And this brings me to another aspect – one that has bothered me for some time now. Simply put, the longer we raise sums through charities (and the higher those sums become), the less inclined our various governments will be to fund the vital research or work directly.  In a civilised society I believe firmly that it should be a government responsibility to provide the bulk of funding for vital services. I do hear the argument about “big society” and how people like to contribute etc. and I most certainly do not want to take anything away from those who have worked tirelessly to make things better for so many through their charity work. But in my lifetime I believe charitable giving has moved from funding what might have been seen as luxuries, nice add-ons to existing provision, to funding the actual provision itself.  This is of course only my perception but I rather suspect that the truth is not that far removed from it.  

 
So, will I be taking up the challenge given that my main objections are to do with the hijacking of the event for personal benefit rather than the event itself?   I have no real desire to get cold and wet so taking the easier option of making a simple donation, or contributing to the pages of those using the justgiving facility is definitely attractive to me.

 But I probably will do something that involves ice and water – no, not having a wee dram as you should never put ice anywhere near a good single malt. And here’s the reason:  most of those who know me well are aware that I have a mascot who accompanies me on my various fundraising activities and who has ridden the 1000 miles or so of charity cycle rides with me, albeit in my back pocket.  His name is Wee Jinky, named after Celtic and Scotland footballing legend Jimmy “Jinky” Johnstone who is one of only a few sporting heroes I have.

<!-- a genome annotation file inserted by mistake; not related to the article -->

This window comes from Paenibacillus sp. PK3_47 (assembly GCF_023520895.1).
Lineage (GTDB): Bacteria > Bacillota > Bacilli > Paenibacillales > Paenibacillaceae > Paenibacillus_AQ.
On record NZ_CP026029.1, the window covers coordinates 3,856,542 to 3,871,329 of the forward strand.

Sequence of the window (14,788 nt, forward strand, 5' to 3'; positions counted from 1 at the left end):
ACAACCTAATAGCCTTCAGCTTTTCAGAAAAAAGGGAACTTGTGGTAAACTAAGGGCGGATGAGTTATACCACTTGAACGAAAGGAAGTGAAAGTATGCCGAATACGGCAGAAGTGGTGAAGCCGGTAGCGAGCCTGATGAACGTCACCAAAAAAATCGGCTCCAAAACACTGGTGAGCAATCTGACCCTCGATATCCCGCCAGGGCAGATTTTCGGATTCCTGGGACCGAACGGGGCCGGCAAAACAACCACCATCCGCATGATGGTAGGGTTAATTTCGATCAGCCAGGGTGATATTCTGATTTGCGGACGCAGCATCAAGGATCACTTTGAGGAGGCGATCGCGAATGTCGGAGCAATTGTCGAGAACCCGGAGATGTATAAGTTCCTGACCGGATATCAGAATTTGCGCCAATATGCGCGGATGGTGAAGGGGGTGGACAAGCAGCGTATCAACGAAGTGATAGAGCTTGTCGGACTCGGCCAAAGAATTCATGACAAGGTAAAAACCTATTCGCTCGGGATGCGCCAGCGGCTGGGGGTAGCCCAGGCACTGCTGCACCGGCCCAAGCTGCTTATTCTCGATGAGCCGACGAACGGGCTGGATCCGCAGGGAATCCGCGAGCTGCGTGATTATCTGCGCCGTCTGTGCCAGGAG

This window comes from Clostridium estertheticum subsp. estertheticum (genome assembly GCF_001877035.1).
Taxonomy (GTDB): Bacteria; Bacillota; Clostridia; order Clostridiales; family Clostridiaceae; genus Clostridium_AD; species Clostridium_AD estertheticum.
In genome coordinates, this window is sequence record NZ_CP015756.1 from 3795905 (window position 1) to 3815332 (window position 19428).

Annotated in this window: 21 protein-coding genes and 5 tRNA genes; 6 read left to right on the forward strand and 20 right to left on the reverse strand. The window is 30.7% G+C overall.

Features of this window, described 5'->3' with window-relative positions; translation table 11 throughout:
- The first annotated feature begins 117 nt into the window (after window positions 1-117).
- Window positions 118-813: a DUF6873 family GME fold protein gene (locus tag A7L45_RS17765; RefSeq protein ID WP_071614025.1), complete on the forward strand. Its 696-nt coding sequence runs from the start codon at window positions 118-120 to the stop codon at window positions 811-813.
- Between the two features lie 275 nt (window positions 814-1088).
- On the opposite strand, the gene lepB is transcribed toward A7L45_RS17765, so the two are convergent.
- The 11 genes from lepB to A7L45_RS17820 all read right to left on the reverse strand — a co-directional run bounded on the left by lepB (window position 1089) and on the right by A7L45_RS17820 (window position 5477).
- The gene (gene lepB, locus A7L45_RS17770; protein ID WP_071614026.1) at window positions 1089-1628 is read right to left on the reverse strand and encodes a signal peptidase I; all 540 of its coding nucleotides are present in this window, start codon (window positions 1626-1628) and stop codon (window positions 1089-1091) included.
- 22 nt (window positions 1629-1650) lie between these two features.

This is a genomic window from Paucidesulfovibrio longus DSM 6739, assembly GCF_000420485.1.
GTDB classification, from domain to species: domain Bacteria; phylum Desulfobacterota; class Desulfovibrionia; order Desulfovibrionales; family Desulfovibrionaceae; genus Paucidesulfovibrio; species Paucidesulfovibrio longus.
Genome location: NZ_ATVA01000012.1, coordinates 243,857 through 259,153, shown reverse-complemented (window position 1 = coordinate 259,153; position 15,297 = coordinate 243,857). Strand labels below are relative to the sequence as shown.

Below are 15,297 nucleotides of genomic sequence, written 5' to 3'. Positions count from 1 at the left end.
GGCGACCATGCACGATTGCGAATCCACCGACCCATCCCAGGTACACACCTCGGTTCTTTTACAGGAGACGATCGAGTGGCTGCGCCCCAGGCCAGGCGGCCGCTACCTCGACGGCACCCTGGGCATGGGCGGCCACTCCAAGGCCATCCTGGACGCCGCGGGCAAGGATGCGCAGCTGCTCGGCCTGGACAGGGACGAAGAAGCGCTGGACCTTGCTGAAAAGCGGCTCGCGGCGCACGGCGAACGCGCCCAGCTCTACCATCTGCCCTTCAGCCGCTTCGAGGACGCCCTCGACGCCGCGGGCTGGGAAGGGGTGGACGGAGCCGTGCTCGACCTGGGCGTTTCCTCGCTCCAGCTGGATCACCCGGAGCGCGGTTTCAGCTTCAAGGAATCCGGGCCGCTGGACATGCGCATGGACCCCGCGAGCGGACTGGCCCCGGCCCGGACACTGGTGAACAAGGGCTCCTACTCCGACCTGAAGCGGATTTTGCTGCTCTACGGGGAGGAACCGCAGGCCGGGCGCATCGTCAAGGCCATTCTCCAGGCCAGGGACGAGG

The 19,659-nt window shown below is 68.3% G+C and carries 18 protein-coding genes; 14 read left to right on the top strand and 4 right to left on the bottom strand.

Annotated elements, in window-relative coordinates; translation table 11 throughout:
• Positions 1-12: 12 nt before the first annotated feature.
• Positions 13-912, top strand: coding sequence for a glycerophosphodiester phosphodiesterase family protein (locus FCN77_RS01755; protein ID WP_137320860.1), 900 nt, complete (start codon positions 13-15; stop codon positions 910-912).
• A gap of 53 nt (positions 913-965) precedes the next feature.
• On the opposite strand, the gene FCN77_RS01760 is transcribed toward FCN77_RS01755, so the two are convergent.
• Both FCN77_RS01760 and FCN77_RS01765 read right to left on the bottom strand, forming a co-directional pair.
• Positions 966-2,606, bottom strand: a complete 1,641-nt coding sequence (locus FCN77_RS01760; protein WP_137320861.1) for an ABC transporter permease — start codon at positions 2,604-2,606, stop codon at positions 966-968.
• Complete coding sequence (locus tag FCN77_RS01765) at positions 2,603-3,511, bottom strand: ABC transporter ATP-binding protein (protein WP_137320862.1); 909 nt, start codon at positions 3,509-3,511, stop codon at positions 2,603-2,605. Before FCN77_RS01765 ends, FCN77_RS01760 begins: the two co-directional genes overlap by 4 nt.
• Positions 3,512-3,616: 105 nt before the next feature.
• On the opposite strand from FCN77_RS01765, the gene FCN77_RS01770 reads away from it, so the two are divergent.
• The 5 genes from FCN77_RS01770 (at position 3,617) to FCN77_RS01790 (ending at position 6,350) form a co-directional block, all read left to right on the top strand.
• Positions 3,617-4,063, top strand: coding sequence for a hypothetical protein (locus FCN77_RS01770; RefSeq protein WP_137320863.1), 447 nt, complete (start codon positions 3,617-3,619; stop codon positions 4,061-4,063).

Jimmy Johnstone died of motor neurone disease in March 2006.

 Therefore if I do decide to empty a bucket of very cold water over myself (and I am not fully committed yet) it will be on the basis that the best way to make my point is to actually do the darned challenge according to what I consider to be “right”.  This means that it will have three conditions attached:  first, my video will contain only a few seconds footage of me in my chittering wetness; second, the significant bulk of it will focus on MND and will be logo-ed and branded to the hilt; and third, my mascot will be at my side when we, resplendent in hoops and shorts bearing the number 7, get our drookit dooking, no doubt to a backing track of Dirty Old Town.

 

I also would like to think that come next June when MND Scotland actually do have an MND Awareness week, I will not have forgotten them.

 

To return the focus to where it should be, please visit the websites

www.mndscotland.org.uk (Scotland)
www.mndassociation.org (England, Ireland & Wales)

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2 thoughts on “Slacktivism, Clicktivism and why I am hesitant to get cold and wet for charity this month

  1. Good article and spot on with your observations. The Ice bucket challenge has not reached France (Finistere) where I live and I hope it never does. The French expect the government to do the right thing for causes. I think the charity culture in the UK is out of control and is now a huge business that has lost its way as to why it all started in the first place with some CEO on big pay packages!!. And as you say I am not convinced that all the money raised ends up in the right place. Although that is not an excuse to not give it still makes me question the charity before I give.